By Shana Weddington
“Eating is an agricultural act. We all farm by proxy.” -Wendell Berry
The local food movement, which began in the 1970s as backlash to the shift in federal farm policy, has seen an increase in popularity in the last decade. All across the U.S., farm-to-table restaurants and year-round farmer’s markets are cropping up and gaining popularity. In Michigan, we have seen a revived interest in supporting the local food economy through the increase of locally grown/produced goods available in big box stores, a boom in new local breweries and wineries, and a new trend in 100% locally sourced grocery stores, like The Local Grocer in Flint, Mich.
The term “locavore” has been coined to describe people who focus on eating locally whether it’s from their own garden, a local CSA farm, or being conscientious while shopping at the big box store. Becoming a locavore begins by inquiry and critical thinking of what our food is, where it comes from, and why it matters. So no matter where you are in relationship to your local food economy, here are two of the biggest reasons to become a locavore.
Future Food Security
It’s no secret that the industrial farm complex contributes massively to pollution and farm animal cruelty, and despite the propaganda of “industrial farms ending hunger,” an estimated 40 million Americans experience food insecurity. Only 7 percent of money spent on food goes back into your local food economy, which with the majority of farmers edging towards retirement age, is an issue that requires our attention and consideration. How are we to encourage a new generation of farmers to take up the arduous task of growing food for us when both federal money and local consumer money goes primarily to supporting commodity crops, like corn and soy?
The phrase “vote with your money” rings in my ears as I peruse the aisles of the grocery store or talk with the farmers at the local farmer’s market. It is estimated that Americans spend 11 percent of their income on food, which is a little more than what most people save for retirement each month. By being conscientious consumers and spending a portion of that 11 percent on locally grown or produced foods, we actively contribute to ensuring that fresh, affordable and healthy food will be consistently available to us and future generations.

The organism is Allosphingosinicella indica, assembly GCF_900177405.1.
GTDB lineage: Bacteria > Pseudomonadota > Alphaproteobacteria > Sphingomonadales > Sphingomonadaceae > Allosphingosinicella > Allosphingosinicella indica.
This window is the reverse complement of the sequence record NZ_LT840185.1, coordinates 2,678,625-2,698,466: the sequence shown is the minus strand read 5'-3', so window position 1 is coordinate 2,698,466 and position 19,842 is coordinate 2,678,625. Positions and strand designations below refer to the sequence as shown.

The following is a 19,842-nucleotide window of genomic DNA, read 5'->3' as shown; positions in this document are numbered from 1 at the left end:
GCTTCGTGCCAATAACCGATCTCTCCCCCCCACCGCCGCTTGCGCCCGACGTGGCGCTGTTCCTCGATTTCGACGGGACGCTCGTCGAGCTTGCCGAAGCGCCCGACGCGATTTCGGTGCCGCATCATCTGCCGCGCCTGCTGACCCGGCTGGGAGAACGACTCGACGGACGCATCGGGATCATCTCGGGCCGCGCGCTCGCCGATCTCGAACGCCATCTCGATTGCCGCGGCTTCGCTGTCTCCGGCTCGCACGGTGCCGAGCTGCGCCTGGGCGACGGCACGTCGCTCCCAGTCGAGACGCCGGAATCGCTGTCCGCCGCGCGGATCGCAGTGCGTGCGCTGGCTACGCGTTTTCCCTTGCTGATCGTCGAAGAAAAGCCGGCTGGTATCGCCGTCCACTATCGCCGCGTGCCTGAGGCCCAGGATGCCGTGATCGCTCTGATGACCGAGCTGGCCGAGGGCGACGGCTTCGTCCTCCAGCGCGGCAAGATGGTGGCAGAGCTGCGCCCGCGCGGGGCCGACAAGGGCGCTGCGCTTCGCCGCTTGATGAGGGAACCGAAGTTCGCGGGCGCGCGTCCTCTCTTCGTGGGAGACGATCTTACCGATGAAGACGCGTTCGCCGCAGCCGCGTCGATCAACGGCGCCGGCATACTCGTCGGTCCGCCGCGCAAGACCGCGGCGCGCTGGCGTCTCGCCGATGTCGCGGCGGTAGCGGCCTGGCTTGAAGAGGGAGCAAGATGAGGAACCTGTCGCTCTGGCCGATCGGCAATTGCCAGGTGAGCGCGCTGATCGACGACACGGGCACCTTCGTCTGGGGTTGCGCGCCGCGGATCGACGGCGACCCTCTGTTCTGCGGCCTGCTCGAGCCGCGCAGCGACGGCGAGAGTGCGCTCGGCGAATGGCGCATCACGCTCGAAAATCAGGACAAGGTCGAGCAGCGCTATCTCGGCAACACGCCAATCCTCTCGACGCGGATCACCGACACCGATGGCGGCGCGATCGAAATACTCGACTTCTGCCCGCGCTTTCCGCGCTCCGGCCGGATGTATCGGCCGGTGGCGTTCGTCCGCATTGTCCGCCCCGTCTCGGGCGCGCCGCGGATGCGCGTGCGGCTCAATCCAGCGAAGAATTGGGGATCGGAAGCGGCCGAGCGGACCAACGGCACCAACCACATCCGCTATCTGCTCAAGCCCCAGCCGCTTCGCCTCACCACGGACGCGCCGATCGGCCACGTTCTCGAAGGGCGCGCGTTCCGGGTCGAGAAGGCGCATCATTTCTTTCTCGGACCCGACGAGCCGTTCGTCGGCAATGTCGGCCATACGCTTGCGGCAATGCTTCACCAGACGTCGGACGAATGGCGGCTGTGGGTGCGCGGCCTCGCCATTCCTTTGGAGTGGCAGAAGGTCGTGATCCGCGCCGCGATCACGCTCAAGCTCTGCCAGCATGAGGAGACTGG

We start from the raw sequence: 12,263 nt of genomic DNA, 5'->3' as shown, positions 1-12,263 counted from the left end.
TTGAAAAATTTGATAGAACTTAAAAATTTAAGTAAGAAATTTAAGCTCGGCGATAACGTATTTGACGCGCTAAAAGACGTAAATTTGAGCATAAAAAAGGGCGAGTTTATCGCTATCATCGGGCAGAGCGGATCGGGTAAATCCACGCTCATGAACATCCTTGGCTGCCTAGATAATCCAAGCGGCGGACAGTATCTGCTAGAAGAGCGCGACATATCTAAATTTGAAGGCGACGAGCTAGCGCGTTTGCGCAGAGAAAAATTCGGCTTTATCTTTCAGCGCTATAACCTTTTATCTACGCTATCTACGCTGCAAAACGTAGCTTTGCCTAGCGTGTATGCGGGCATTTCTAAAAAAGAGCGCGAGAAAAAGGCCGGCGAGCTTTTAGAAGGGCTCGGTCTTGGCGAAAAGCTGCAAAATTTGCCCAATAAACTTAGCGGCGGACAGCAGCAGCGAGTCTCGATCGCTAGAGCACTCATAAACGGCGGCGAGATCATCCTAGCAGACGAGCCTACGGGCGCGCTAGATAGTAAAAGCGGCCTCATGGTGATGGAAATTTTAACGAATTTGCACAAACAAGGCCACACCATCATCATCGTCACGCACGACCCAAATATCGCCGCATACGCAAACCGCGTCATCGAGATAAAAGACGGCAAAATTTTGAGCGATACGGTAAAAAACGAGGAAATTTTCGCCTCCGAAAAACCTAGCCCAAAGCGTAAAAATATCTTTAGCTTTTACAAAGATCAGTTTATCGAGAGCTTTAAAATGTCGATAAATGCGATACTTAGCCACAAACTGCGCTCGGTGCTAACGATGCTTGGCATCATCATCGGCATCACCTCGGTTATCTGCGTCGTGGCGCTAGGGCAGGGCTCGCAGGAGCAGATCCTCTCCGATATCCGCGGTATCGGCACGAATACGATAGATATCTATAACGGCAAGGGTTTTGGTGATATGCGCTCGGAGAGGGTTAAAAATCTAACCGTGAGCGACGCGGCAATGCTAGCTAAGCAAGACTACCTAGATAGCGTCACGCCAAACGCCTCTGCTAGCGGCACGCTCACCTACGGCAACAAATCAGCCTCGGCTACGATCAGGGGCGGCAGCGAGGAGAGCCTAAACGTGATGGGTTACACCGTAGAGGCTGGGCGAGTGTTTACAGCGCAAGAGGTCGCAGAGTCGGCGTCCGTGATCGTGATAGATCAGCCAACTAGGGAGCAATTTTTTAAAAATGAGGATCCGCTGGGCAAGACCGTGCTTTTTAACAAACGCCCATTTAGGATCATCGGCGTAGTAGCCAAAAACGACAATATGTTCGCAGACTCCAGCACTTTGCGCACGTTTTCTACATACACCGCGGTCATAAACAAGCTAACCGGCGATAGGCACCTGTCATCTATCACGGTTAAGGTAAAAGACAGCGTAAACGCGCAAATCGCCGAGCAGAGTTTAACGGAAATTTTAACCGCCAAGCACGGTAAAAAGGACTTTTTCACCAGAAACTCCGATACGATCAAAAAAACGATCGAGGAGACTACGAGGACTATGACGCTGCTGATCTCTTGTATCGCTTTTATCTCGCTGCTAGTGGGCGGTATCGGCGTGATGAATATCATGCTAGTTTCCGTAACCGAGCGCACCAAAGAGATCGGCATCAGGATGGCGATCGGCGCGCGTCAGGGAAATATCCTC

Locally produced foods, whether from 10 miles away or 100 miles away, tends to come to us in its unadulterated, unprocessed form; and chances are there are less middlemen. This means that we are less likely to consume stabilizers, toxins, additives, food colorings, or other extras; and if there’s a question or concern about something, we have a clear avenue in which to gain insight into production practices. The practice of eating as a locavore lends itself towards eating more relationally, more balanced, and more mindfully. The tenets of maintaining health are grounded in connection, balance, and mindfulness, so it’s no wonder why people who take up the torch for eating locally often report increased energy, better sleep, a clearer sense of purpose/belonging in the world, a reduction in chronic disease/ailments, and a marked improvement in stress levels.
There are many other reasons for eating locally and deeper benefits to be gained besides the aforementioned. But don’t take it from me; try it for yourself! Take an assessment of your current food sources and then start with some of the following resources to find local food producers in your area:
- Taste the Local Difference: A local food marketing agency that offers a searchable directory of local food producers, restaurants and retailers in Michigan. localdifference.org
- The Michigan Farmers Market Association (MIFMA): This website has a searchable directory for farmers markets throughout the state. mifma.org
- The USDA Local Food Directory: A directory service provided by the Agricultural Marketing Service. ams.usda.gov/services/local-regional/food-directories-listings
While acquainting yourself with your local food economy, dive even deeper with one of these great reads (or listens for you audio book lovers):
- “Blessing the Hands that Feed Us,” 2014, by Vicki Robin
- “Reclaiming Our Food: How the Grassroots Food Movement is Changing the Way We Eat,” 2011, by Tanya Denckla Cobb
- “The Omnivore’s Dilemma,” 2006, by Michael Pollan
- “Diet for a Hot Planet: The Climate Crisis at the End of Your Fork and What You Can Do About It,” 2010, by Anna Lappe
Shana Weddington is a Michigan-based herbalist, writer and local food systems champion. Recognizing the impact that herbs and diet had on her own health, Shana dove deep into study and practice over a decade ago and has primarily worked with the youth and elder communities. Now a graduate of The Eclectic School of Herbal Medicine’s Clinical Intensive Program, Shana is growing a community-based herbal practice in Chelsea, Mich. You can find Shana teaching classes, offering consults, and hosting community events at Agricole Farm Stop in Chelsea.